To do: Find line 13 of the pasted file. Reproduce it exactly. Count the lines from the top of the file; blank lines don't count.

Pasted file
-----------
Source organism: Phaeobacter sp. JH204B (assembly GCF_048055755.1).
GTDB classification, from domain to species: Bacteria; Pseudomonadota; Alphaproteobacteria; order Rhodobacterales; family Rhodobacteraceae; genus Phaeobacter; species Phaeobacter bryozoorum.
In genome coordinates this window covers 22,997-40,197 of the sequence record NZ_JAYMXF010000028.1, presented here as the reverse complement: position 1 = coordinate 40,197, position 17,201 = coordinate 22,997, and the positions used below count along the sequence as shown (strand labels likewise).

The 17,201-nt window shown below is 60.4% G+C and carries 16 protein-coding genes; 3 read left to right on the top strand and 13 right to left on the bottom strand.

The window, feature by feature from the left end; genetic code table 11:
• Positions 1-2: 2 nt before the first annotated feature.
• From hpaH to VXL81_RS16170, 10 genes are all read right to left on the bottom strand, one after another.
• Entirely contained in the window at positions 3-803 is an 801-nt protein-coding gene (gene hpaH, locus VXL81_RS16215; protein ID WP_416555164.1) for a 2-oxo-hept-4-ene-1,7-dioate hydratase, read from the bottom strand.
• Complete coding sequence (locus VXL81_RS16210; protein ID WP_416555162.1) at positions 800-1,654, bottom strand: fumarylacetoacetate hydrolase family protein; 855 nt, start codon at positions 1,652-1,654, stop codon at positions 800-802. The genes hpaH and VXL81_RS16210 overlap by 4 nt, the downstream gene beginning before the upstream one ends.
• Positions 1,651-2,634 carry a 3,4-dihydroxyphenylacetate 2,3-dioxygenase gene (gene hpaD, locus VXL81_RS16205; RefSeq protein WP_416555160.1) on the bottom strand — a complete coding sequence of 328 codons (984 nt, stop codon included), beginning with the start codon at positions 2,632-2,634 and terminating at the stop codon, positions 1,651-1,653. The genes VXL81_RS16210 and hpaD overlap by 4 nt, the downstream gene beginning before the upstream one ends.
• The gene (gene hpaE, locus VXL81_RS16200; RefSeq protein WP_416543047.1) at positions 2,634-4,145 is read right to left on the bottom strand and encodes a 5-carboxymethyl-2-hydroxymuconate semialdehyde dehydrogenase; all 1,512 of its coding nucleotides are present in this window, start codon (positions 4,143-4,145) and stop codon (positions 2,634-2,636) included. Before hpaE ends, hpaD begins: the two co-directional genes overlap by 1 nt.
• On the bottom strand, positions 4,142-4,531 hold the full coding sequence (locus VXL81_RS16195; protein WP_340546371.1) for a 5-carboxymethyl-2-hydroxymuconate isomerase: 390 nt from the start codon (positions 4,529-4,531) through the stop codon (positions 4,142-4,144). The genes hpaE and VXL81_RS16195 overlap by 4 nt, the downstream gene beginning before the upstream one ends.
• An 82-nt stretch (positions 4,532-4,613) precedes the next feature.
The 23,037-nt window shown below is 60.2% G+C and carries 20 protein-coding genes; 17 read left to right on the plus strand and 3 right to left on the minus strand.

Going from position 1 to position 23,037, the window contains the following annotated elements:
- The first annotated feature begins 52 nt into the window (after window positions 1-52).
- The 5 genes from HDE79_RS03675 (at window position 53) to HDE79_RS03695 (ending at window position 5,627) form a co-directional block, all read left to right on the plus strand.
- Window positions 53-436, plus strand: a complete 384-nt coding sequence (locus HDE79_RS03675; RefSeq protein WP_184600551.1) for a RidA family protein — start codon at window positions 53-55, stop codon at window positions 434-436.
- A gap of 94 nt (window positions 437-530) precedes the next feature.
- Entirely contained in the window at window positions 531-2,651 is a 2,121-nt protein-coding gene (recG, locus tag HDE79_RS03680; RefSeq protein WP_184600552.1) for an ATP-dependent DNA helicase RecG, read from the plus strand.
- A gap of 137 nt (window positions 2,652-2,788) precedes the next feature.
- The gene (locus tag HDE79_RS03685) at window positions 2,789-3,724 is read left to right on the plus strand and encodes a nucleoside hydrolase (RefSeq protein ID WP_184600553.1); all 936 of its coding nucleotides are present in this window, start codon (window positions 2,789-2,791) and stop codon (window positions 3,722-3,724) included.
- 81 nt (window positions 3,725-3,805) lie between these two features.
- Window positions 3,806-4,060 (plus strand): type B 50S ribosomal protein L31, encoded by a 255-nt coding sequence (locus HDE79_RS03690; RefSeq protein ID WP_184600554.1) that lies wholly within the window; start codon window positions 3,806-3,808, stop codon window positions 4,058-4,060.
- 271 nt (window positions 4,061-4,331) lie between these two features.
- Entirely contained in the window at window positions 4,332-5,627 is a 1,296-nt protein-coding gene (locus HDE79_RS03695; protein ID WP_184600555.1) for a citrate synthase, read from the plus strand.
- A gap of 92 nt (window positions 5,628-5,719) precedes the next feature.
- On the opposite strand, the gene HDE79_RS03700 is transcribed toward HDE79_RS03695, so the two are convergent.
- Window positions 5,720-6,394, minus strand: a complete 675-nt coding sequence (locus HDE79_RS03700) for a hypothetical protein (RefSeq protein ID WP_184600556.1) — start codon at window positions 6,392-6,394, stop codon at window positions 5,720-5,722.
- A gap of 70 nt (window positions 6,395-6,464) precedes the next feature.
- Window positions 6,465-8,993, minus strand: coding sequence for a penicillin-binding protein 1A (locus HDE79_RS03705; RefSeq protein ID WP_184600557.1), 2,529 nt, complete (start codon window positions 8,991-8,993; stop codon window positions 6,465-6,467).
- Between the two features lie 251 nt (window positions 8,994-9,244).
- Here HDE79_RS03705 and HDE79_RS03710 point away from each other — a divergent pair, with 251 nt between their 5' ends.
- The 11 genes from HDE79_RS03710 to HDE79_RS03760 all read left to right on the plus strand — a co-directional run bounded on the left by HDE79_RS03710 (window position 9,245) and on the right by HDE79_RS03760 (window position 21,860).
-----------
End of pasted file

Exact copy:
• An 82-nt stretch (positions 4,532-4,613) precedes the next feature.